Defendant contends that the evidence is insufficient to sustain his conviction for auto burglary.   In a matter of first impression, he argues that entry into the area under the hood of a vehicle does not constitute a violation of section 459.   He suggests that the burglary statute is ambiguous and must be construed in his favor.   We disagree.   In our view, the plain language of the burglary statute outlaws the act of breaking into any portion of a vehicle when its doors are locked.

Section 459 provides in pertinent part:  “Every person who enters any ․ vehicle as defined by the Vehicle Code, when the doors are locked, ․ with intent to commit grand or petit larceny or any felony is guilty of burglary.”   There is no dispute that the Toyota Camry at issue had its doors locked.   The question is, did defendant enter the vehicle?

“Under settled canons of statutory construction, in construing a statute we ascertain the Legislature's intent in order to effectuate the law's purpose.  [Citation.]  We must look to the statute's words and give them their usual and ordinary meaning.  [Citation.]  The statute's plain meaning controls the court's interpretation unless its words are ambiguous.   If the plain language of a statute is unambiguous, no court need, or should, go beyond that pure expression of legislative intent.  [Citation.]”  (Green v. State of California (2007) 42 Cal.4th 254, 260, 64 Cal.Rptr.3d 390, 165 P.3d 118.)

Defendant concedes that one violates the burglary statute by entering the trunk of a vehicle.   He submits, however, “that a car hood is much different than a car's trunk,” and suggests that “[o]pening a car hood is akin to tampering with a car, rather than auto burglary.”   Defendant's analysis places too much emphasis on the method of entry and too little on the area of the vehicle that is invaded.

 If the Legislature had intended the burglary statute to read as defendant suggests, it would have been a simple matter to state that a person committed the crime only if he or she entered the passenger compartment or trunk of a vehicle.  “We must use a liberal and commonsense approach to ascertain if a particular act constitutes a vehicle burglary within the confines of Penal Code section 459.  [Citation.]  This criminal statute is to be construed flexibly in light of the legislative objective to make it more serious to break into the interior sections of locked cars than merely stealing from them.  [Citations.]”  (People v. Allen (2001) 86 Cal.App.4th 909, 915-916, 103 Cal.Rptr.2d 626.)

We have little difficulty determining that one enters a vehicle within the meaning of section 459 when he or she gains access to the area under the hood in the manner utilized by defendant.   The hood compartment secures the engine and its components, and like the passenger compartment and trunk, the owner of the vehicle reasonably expects that by locking the car doors the area will be safe from intrusion.   Defendant asserts this is not true, claiming that “[i]n many cars a hood compartment can be entered by merely manipulating a latch outside the car at the hood, without any entry into the car.   This may well be the reason that the Legislature did not specifically add entry into the hood as [a] means to satisfy the first element of vehicle burglary.”   However, defendant ignores the fact that the hood area of the car he broke into normally could not be entered without pulling the latch in the passenger compartment, which was locked.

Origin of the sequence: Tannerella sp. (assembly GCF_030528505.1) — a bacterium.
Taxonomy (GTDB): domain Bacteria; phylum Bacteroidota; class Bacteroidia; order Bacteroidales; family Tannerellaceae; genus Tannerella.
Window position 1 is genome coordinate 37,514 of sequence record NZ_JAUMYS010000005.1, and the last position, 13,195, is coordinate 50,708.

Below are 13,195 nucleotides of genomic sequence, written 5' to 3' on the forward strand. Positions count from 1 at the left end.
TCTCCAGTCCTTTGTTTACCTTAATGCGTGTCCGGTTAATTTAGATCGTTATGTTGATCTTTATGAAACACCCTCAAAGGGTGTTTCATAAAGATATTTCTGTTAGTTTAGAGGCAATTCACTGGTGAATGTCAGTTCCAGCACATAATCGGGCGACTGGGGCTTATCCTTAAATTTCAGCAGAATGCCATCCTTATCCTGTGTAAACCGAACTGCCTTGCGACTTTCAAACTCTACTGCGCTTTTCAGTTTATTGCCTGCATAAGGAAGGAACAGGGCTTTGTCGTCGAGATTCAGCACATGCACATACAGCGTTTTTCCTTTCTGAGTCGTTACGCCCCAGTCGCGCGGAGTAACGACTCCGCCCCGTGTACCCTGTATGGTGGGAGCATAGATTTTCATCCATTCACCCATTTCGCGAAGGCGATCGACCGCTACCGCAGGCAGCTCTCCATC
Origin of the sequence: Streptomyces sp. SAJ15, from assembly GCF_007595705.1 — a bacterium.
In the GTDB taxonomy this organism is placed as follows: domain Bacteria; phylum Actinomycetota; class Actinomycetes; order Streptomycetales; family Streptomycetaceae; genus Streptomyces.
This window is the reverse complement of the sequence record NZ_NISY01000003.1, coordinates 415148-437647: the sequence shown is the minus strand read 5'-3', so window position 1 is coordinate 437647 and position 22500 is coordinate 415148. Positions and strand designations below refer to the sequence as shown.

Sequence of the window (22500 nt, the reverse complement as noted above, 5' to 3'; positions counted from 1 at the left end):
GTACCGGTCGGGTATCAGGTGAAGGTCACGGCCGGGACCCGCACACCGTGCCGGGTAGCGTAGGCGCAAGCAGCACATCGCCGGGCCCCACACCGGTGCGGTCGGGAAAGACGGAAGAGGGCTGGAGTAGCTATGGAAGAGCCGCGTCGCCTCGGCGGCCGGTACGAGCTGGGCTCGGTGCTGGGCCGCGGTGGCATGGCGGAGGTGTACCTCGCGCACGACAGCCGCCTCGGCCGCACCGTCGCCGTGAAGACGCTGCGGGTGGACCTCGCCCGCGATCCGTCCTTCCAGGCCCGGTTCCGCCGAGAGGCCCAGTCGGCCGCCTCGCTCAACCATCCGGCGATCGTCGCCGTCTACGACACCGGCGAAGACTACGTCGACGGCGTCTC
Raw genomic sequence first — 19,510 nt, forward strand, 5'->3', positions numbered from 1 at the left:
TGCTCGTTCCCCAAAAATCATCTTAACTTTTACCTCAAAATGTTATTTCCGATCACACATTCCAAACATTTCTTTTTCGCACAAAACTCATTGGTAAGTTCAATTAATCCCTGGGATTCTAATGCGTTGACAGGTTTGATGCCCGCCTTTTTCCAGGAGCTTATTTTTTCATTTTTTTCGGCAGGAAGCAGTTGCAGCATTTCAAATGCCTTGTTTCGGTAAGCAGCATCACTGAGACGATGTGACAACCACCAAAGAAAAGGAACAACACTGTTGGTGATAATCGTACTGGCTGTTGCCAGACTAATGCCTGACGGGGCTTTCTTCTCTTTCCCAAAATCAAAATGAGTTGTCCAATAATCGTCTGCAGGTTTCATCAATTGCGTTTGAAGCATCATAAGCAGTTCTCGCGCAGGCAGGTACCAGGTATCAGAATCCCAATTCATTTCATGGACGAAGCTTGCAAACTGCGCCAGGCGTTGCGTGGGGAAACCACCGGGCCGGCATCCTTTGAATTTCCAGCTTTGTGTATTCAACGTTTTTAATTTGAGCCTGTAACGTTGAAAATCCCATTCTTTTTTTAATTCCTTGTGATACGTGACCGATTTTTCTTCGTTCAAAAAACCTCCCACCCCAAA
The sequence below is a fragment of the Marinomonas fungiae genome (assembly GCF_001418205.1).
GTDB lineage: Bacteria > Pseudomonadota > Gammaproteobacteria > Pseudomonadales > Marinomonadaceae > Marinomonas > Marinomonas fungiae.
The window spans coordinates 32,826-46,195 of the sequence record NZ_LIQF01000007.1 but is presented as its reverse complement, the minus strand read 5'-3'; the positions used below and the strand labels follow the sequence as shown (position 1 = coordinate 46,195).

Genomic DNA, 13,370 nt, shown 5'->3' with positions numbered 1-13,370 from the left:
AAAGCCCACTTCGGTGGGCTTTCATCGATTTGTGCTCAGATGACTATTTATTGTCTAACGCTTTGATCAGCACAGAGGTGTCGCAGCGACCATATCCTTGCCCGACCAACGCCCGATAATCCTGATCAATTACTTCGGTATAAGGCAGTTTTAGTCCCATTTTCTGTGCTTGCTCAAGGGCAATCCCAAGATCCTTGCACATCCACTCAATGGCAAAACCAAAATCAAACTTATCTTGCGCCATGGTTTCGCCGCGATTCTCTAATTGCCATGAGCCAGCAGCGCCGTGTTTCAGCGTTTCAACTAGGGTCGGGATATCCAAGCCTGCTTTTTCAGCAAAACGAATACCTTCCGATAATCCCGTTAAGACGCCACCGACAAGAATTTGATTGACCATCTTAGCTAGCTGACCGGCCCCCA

The case of In re Young K. (1996) 49 Cal.App.4th 861, 57 Cal.Rptr.2d 12, cited by defendant, is distinguishable.   There, a juvenile assisted two friends who removed the headlights from a parked car and was found to have committed a burglary.   On appeal, he contended that “ ‘entry into the headlamp housings of an automobile to steal its headlamps' is not an ‘entry into a vehicle’ with the meaning of section 459.”  (Id. at p. 863, 57 Cal.Rptr.2d 12.)   The appellate court agreed, observing that “[u]nlike the car's interior or its trunk, headlamp housings can be ‘entered’ without regard to whether the car is locked․” (Id. at p. 864, 57 Cal.Rptr.2d 12.)   As discussed above, the hood compartment of the locked Toyota Camry normally could not be entered without breaking into the passenger compartment.

In keeping with the plain language of section 459 and the legislative intent to treat entry into a locked vehicle more harshly than simple theft, we find that defendant's act of prying open the hood of the locked Camry constitutes a burglary.

 Defendant's second argument, that there is insufficient evidence to establish that he had the specific intent to commit a theft when he entered the vehicle, need not detain us long.   If we are satisfied that “the facts and circumstances of a particular case and the conduct of the defendant reasonably indicate” that his purpose in entering the hood area of the vehicle was to commit a theft, we will not disturb the jury verdict.  (People v. Nunley (1985) 168 Cal.App.3d 225, 232, 214 Cal.Rptr. 82.)

 We start with the act itself.   One generally does not take the time and effort to break open the hood of a vehicle unless he or she intends to take something from the engine compartment.   Here, the testimony revealed that the vehicle defendant broke into was the same make and model as his own, indicating that he intended to extract a part that he could use.   Indeed, the witness said defendant appeared to use his hands to measure something under the hood of the burglarized vehicle and his own car.   The evidence establishing defendant's intent to commit larceny is substantial.


The judgment is affirmed.


1.   All further statutory references are to the Penal Code.

FOOTNOTE.   See footnote *, ante.

2.   He saw defendant's booking photo and testified that it depicted the man he saw that night.

3.   Maglietto identified defendant from his booking photo, and selected defendant's picture in the photographic lineup about two weeks later.

4.   Contreras testified that defendant's booking photo and his picture in the photographic lineup depicted the man Contreras saw enter his neighbor's garage.

5.   Kravetz testified that the person shown in defendant's booking photo was the driver of the car he stopped.

FOOTNOTE.   See footnote *, ante.